4. Don’t flush paint thinners, polyurethane, anti-freeze, pesticides, disinfectant, water softeners or other strong chemicals.
  5. Never flush indigestible materials. Such as diapers, cigarette filters, feminine products, cat litter, or plastic.
  6. Do not plant trees within 30 feet of your system or park/drive over the system.
  7. Do not do all machine washing in one day, to avoid overwhelming the system with excess wastewater.

Source for care:  Miami Waterkeeper

The Sea Level Rise

Sea levels are expected to increase an additional two to six inches by 2030, concludes the county’s report, entitled “Septic Systems Vulnerable to Sea Level Rise.” As groundwater levels rise, “septic systems cannot function as designed. Improperly functioning septic systems can pose an immediate public health risk,” the report says. “There are also many financial and environmental risks, including contamination of the freshwater aquifer, which is the community’s sole source of potable water.”

South Florida’s hydrogeology – the movement and distribution of underground water – is one of the most complex in the world. Underneath the large urban area that hugs the east coast is a layer of porous limestone connecting the groundwater supply directly to Biscayne Bay and the Atlantic Ocean, says Douglas Yoder, deputy director of the Miami-Dade Water and Sewer Department.

“As sea levels rise, we need a foot of difference between the elevation of fresh and sea water to make sure salt water doesn’t move inland,” says Yoder. Salt water intrusion would pose a threat to both our drinking water and the built environment, including septic tanks. And, as the county’s vulnerability study found, “Septic systems were not designed with the assumption that groundwater levels would rise gradually over time.”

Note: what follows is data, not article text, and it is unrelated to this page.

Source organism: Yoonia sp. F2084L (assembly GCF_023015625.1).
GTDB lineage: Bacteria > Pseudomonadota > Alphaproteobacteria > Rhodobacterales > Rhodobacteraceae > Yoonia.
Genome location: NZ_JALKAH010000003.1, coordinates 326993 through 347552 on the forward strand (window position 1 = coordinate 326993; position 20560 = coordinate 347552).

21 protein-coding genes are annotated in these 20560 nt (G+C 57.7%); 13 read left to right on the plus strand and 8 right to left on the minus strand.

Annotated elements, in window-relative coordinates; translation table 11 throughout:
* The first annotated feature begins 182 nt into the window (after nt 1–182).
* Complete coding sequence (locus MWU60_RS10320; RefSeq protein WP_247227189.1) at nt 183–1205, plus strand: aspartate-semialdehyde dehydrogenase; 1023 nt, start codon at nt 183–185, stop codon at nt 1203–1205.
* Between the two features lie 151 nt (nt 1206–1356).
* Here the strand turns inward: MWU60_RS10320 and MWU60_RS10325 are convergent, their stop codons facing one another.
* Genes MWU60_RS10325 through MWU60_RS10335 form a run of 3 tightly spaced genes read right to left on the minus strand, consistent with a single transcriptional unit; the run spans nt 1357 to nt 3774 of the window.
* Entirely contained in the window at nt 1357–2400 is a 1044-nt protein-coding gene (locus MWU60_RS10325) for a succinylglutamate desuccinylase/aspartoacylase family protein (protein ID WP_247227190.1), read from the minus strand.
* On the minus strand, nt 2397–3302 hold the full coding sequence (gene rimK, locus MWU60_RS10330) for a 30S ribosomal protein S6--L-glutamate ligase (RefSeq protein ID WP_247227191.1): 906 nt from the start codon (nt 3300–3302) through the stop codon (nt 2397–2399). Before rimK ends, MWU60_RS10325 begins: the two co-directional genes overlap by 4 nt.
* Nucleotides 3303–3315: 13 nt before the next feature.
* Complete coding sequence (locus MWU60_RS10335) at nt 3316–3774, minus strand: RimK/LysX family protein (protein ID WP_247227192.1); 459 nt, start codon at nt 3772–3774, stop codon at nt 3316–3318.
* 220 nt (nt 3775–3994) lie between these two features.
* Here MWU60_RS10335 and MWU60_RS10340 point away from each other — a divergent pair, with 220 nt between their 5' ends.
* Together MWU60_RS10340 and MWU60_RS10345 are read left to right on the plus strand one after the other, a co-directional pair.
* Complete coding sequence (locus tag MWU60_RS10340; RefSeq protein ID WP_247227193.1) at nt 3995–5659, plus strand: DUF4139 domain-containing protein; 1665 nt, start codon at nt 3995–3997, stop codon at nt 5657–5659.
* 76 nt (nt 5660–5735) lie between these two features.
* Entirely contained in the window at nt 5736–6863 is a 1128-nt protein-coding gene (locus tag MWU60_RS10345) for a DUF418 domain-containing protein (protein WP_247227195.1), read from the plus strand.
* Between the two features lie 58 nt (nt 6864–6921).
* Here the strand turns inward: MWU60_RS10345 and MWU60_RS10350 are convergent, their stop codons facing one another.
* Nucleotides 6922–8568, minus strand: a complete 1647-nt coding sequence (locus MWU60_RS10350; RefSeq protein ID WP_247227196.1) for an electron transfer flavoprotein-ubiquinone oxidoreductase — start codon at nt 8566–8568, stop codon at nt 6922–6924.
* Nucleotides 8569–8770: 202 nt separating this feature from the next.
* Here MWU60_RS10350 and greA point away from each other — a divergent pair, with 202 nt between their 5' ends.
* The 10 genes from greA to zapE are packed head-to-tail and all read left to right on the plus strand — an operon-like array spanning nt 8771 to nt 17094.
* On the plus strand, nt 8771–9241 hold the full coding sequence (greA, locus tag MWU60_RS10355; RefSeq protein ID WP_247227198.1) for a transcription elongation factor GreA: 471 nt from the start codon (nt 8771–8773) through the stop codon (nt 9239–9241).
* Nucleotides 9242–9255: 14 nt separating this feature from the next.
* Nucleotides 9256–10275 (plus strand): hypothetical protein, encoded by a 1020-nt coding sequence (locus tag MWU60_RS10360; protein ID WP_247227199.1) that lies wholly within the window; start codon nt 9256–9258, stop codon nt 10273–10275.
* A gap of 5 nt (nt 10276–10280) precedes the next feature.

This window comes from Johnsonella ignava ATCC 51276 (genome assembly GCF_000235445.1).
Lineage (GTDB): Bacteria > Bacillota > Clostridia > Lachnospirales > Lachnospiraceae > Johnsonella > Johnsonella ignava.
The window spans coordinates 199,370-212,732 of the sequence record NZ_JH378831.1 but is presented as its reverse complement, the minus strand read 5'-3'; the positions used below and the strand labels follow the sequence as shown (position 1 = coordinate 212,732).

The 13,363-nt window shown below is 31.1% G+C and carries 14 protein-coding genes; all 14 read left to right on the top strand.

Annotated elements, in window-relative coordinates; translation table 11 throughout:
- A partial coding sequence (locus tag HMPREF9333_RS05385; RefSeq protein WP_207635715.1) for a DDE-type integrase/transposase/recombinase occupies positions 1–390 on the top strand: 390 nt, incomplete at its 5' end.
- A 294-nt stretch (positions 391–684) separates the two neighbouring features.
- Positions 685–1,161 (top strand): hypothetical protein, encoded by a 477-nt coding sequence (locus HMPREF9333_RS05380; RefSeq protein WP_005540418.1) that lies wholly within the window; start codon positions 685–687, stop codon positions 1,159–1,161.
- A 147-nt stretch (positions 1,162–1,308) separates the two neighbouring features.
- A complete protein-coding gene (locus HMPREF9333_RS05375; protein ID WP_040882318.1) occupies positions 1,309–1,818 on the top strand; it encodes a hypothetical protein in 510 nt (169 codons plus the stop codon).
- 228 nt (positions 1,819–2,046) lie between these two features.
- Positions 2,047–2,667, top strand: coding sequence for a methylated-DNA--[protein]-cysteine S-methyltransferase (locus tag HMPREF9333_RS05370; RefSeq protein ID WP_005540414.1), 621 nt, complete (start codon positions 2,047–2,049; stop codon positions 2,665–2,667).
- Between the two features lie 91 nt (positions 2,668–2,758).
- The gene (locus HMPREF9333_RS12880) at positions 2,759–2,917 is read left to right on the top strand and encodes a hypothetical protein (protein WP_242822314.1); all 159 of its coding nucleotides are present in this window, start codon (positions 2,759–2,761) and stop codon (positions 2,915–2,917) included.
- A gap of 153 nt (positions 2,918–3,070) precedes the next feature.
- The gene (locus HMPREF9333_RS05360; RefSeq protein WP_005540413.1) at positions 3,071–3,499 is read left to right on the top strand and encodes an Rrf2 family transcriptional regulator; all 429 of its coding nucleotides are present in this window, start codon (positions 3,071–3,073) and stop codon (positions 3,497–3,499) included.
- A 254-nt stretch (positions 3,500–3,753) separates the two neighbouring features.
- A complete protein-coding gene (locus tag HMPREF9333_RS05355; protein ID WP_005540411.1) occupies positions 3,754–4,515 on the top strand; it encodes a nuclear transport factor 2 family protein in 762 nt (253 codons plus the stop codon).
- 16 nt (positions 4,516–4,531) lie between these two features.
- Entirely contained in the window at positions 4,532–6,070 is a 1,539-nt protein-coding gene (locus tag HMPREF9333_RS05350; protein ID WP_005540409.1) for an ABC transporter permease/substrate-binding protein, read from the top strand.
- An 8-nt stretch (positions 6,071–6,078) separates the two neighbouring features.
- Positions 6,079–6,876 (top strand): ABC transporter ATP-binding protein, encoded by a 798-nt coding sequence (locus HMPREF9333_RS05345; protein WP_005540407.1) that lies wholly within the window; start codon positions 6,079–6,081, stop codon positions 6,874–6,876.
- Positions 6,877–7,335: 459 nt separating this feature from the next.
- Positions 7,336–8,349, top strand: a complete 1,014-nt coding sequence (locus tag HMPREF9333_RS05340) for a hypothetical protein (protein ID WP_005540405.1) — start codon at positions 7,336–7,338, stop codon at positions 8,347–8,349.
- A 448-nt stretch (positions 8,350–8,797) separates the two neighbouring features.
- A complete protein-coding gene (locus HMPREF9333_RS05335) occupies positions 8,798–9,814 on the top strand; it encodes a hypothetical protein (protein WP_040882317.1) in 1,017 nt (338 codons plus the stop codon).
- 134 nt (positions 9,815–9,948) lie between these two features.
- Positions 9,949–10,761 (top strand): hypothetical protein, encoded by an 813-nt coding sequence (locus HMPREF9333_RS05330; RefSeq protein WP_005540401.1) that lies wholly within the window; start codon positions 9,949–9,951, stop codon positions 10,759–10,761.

What the City Says

For Coral Gables, well-known for zealously protecting its upscale image with tough zoning and building codes, and for championing green initiatives, septic tanks present a quandary. They represent, as Lago says, a classic illustration of out of sight, out of mind. If septic systems are working properly, no problem. But the city cannot afford to ignore the possibility that leaking tanks may be contributing to environmental pollution, and neither can the city afford to mitigate the threat by installing a city-wide sanitary sewer system.

The cost of converting all of Miami-Dade County – including Coral Gables – from septic to sewer would top $4 billion, and take years, according to the latest estimates. Were the Gables to extend its own sewer system to homes now on septic, the cost would also be stratospheric.

“The concern is trumped by cost, which is so exorbitant it’s a little disheartening,” says Lago. “We are getting limited cooperation from the [Miami-Dade] county and the state. That leaves us in a tough position. But, it’s a priority we have to take seriously.”